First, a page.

Following the path of digitalization in Slovenia and Europe: Will the EU ‘finally’ exploit the potential of AI?

The European Parliament adopted the final recommendations of the Special Committee on Artificial Intelligence in a Digital Age (AIDA) on Tuesday, May 3rd, 2022. The latter notes that the EU is lagging behind the global competition for technology leadership and the development of artificial intelligence. While MEPs want the EU to become a global standard-setter in this area, the EU needs to step up its game to make up for the significant gap to achieve this goal and do so quickly.

We have already written about what AI is and how it works. We have already presented some practical examples, such as using artificial intelligence to optimise processes in supply chain management and helping save wildlife and our planet. However, this time, we will look at this area from a slightly more regional perspective.

What is the EU doing to achieve leadership in artificial intelligence, and what opportunities does it have? Which countries lead in this ‘game’, and do we already have a winner? What are the goals of the National Programme for the Promotion of Development and Use of Artificial Intelligence in the Republic of Slovenia by 2025 (NpUI)?

Recommendations of the AIDA Special Committee

After 18 months of gathering insights on artificial intelligence, the Special Committee on Artificial Intelligence in a Digital Age (AIDA) proposed an EU Roadmap for AI in its final report, which European Parliament adopted on May 3rd, 2022. The roadmap offers a holistic approach for a standard, long-term approach to artificial intelligence based on fundamental EU values and objectives.

The report states that the EU has fallen behind in AI development, research, and investment and needs to step up its game as AI is essential for the EU’s digital transformation and will continue to have an ever-growing impact on the economy and day-to-day life. Based on what has been written, the public debate on the use of artificial intelligence (AI) should focus on the technology’s enormous potential to complement human labour.

Everyday and potential uses of AI  Photo source:
Everyday and potential uses of AI.

MEPs have identified policy options that could unlock AI’s potential in health, the environment and climate change, help combat pandemics and global hunger, and enhance people’s quality of life through so-called personalised medicine. They also explained that artificial intelligence, combined with the necessary support infrastructure, education, and training, can increase capital and labour productivity, innovation, sustainable growth, and job creation.

Risks associated with the use of an AI system

At the European Parliament’s plenary session, MEPs also highlighted some of the potential risks associated with AI technology and called on like-minded democracies to jointly shape this international debate. They emphasised that AI technologies could pose important ethical and legal questions and expressed concerns about military research and technological developments into lethal autonomous weapon systems.

Parliament points out that some AI technologies enable the automation of information processing at an unprecedented scale, paving the way for potential mass surveillance and other unlawful interference in fundamental rights. MEPs note that authoritarian regimes can use AI systems to control, exert mass surveillance and classify their citizens or restrict freedom of movement.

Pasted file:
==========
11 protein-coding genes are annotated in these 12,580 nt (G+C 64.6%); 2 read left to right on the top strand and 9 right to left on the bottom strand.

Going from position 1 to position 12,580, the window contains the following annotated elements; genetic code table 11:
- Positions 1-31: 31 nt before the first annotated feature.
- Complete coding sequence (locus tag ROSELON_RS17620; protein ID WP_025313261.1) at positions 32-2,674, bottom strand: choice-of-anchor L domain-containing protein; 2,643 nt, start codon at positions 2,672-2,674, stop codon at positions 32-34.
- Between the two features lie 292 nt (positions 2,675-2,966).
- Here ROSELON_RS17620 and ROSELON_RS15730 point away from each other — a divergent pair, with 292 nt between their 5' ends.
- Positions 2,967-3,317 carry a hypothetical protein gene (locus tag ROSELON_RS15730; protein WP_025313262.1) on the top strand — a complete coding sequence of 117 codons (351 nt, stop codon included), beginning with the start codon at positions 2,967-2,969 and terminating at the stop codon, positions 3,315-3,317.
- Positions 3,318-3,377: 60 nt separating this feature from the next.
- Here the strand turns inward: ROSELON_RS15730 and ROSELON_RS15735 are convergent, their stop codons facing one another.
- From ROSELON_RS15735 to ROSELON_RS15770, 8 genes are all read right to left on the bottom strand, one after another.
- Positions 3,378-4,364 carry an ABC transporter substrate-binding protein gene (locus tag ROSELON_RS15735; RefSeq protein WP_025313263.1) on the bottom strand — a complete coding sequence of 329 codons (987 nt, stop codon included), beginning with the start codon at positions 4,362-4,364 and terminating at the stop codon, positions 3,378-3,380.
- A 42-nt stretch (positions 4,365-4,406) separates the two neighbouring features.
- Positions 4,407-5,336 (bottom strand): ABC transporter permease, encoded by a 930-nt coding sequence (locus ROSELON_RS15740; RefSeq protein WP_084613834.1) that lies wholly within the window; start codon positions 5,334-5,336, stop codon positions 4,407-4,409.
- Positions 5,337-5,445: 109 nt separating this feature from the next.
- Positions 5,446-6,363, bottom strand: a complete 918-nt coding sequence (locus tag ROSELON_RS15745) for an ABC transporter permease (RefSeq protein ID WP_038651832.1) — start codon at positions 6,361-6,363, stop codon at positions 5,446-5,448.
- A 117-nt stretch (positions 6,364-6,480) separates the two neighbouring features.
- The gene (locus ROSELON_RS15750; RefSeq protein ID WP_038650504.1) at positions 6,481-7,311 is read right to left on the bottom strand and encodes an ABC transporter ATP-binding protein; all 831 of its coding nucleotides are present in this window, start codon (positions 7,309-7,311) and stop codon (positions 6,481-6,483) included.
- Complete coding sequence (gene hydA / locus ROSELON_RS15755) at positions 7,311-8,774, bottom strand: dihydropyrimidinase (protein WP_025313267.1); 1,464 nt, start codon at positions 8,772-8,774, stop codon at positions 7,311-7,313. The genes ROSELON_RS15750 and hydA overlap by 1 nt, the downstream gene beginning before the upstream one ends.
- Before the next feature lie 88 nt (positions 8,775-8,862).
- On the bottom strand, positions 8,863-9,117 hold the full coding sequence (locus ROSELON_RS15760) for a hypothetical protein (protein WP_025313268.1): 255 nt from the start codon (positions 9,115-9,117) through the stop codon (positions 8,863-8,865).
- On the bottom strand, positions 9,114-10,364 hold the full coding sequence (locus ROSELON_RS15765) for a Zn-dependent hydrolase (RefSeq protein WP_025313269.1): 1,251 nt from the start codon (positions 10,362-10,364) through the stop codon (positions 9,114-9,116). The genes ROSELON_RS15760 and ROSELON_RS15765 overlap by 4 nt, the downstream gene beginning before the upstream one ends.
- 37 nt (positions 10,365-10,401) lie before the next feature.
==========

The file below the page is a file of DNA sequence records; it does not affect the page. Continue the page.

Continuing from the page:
“This profiling poses risks to democratic systems. The EU should therefore prioritise international cooperation with like-minded partners in order to safeguard fundamental rights and at the same time cooperate on minimising new technological threats,” the European Parliament’s website states.

President of the European Commission Ursula von der Leyen visits the AI Xperience Center at the VUB (Vrije Universiteit Brussel). Photo: Shutterstock.
President of the European Commission Ursula von der Leyen visits the AI Xperience Center at the VUB (Vrije Universiteit Brussel).
Photo: Shutterstock.

Lead MEP Axel Voss (EPP, DE) said: “With this report, we clearly show AI will be a booster for digitalisation and a game-changer in global digital competition. Our AI roadmap puts the EU in a position to take a global leadership role.”

Voss added that the EU now has a unique opportunity to promote a human-centric and trustworthy approach to AI – one that is based on fundamental rights, which manages risks while taking full advantage of the benefits AI can bring to the whole of society. He believes we need a legal framework that allows for innovation, a harmonised digital single market with clear standards, maximum investment, and a robust and sustainable digital infrastructure that all citizens can access.

Critical view and a three-pronged strategy

Robert Veldhuizen, an intelligence analyst at the strategic advisory firm Sibylline, which provides organisations with tailored information to increase organisational resilience and decision advantage, is a little more critical of the EU’s success. He believes that we are still a long way off the EU’s stated ambition of being a world leader or “standard-setter in AI”.

On the pan-European media network Euractiv, Veldhuizen wrote: “The European Union (EU) has consistently underestimated and neglected the issue of AI. The cavalier and dismissive attitude towards the subject is perhaps best exemplified by the decision to form a special rather than permanent committee [AIDA] as if issues surrounding AI are likely to fade off the radar any time soon.”